The Gold Cup was different. The US brought a B-ish team, Mexico brought an A-ish team -- although from what I’ve seen those delineations are already starting to shift quickly in the US’s favor. Actually, it was more of a C-team. At the pace it’s moving, in a couple months it’ll be: Remember when the US beat Mexico’s first-choice XI with six feral cats, that lady in the Wonder Woman costume, three of those crisis actors who got paid to be Qatar fans, and Matt Turner? Per Transfermarkt, the US had the third-most valuable squad in the tournament: $76.51, after Jamaica at $77.99 million and Mexico at $143.66 million. Perhaps more impressively, the average age of the US team was 24.5, while Mexico’s was all the way up at 28.1. The kids took down the vets.
All of that considered, the US played reasonably well against Mexico. The “visitors” -- other than the Wonder Woman lady, one guy dressed as an anthropomorphic eagle, and another guy in a cowboy hat, I don’t recall seeing many other US fans -- out-shot the Americans by almost the exact same margin as ub the Nations League final, 22 to 14. That’s a tiny bit misleading, as the US played mostly on the counter and on average generated higher-quality opportunities than Mexico, which is somewhat born out in the equal number of shots on target (five) for each side. Given the overall balance of chances, Mexico wins this same game more often than not, but relative to the talent levels of both teams, the US did well.
That’s not quite as true for the rest of the tournament. The US only conceded one goal in the Gold Cup, but that’s more down to a lights-out performance from the best American shot-stopper, Matt Turner, over the past month than it is a robust team-wide defensive display.
Outside of the 6-1 blowout against Martinique, the 150th-ranked team by the World Football Elo ratings, the US weren’t too convincing in any of their other matches. In the games against Canada, Jamaica, and Qatar, they were outshot by a 41-to-23 margin. The Qatar match in particular, a 1-0 win despite a 17-to-6 shot margin for the visitors, was particularly fortunate. All in all, according to TruMedia’s Paul Carr, the US created 3.18 expected goals and conceded 4.75 in the knockout rounds. They turned that into three goals for and zero against. That’s a recipe for an unlikely tournament run, but not any kind of long-term success.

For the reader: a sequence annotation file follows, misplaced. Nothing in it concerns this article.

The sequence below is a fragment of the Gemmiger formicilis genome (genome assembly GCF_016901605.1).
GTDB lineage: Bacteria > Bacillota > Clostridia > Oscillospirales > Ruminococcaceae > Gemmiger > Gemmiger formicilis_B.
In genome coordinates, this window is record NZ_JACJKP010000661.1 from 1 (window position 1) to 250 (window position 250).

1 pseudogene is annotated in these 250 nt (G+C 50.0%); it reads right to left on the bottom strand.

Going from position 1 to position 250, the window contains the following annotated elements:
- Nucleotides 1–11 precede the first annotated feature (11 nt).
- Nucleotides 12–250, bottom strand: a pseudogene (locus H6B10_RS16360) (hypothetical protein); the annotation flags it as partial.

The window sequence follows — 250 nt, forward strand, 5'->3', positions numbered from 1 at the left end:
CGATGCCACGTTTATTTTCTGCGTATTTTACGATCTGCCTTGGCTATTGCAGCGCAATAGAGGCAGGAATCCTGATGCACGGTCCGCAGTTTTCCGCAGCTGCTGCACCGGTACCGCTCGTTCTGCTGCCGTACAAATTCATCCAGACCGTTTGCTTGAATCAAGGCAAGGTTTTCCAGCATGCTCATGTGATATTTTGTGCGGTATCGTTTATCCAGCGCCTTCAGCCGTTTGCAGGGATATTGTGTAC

The summer ends with two trophies and the USMNT on a nine-game win streak. Over the past year, they’ve moved up 20 spots in the Elo rankings -- the biggest leap of any team in the top 30. They’re currently 17th, right between Sweden and the Czech Republic, while Mexico has fallen one spot over the past year, down to 15th. The misguided, mindless toxicity of the Jurgen Klinsmann era is gone, and the new generation of young players certainly seem to play hard -- for whatever that’s worth. The team has more talent than ever before, and most of that talent is only likely to improve over the next five years. At the same time, there’s no special power, no innovative tactics or undetectable chemistry, no in-born national characteristic that allows teams to win an outsize number of one-goal games. And outside of the Martinique match, the US won all of their other seven competitive matches this summer by a single score.
Soccer is a weird, stupid sport, where 99 percent of what happens in a given game doesn’t matter — and all of that gets amplified on the international level. The US still really hasn’t put together a comprehensive, controlled competitive performance since Berhalter took over. Given that they, you know, won both trophies they contested this summer, that could be a positive, or it could be negative. Whichever one it is, we probably won’t really know until sometime next December.